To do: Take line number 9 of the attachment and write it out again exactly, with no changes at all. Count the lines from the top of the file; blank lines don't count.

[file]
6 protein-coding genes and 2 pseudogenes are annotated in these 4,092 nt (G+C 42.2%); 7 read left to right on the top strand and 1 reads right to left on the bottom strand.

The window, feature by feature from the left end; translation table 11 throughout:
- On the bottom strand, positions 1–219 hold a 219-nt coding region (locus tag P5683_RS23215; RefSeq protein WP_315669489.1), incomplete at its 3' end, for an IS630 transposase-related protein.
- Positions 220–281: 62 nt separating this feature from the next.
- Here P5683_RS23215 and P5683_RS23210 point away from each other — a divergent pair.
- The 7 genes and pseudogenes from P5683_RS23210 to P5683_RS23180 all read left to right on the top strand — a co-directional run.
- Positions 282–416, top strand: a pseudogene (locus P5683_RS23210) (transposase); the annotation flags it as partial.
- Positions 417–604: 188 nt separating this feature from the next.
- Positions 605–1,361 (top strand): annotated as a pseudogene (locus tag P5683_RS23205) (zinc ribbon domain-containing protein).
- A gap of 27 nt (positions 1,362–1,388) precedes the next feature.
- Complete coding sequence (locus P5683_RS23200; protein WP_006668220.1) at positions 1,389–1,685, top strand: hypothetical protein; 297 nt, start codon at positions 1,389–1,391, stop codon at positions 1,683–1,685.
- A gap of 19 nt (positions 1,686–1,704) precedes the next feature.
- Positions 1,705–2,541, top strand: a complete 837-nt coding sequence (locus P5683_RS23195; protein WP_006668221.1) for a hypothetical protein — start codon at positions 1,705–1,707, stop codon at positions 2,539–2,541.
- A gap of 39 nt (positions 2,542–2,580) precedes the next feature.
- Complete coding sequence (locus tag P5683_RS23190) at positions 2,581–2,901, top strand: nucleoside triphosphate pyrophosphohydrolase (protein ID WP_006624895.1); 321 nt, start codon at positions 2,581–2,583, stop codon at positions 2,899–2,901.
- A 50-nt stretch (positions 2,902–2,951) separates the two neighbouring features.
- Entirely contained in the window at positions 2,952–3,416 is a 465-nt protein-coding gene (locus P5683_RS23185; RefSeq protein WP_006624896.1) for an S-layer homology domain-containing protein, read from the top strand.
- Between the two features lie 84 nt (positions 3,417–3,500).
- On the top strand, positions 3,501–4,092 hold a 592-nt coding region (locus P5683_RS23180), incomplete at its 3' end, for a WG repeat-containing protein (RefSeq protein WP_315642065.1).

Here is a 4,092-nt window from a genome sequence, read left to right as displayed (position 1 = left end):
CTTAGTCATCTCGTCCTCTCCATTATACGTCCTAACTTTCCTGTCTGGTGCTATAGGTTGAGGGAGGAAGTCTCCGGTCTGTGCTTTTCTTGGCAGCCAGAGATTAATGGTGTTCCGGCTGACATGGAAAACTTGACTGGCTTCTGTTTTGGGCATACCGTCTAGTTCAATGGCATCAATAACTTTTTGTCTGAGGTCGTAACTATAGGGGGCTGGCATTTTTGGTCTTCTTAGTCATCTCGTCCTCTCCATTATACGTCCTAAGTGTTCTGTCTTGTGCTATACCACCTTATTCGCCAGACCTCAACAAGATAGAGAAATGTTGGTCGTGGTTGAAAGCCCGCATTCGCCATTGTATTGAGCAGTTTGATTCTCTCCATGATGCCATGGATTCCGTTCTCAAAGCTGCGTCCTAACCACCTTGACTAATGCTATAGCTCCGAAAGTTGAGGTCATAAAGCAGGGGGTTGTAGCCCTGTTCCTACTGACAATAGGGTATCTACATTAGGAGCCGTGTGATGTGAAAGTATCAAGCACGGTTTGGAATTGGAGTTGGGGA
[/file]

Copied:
- Positions 605–1,361 (top strand): annotated as a pseudogene (locus tag P5683_RS23205) (zinc ribbon domain-containing protein).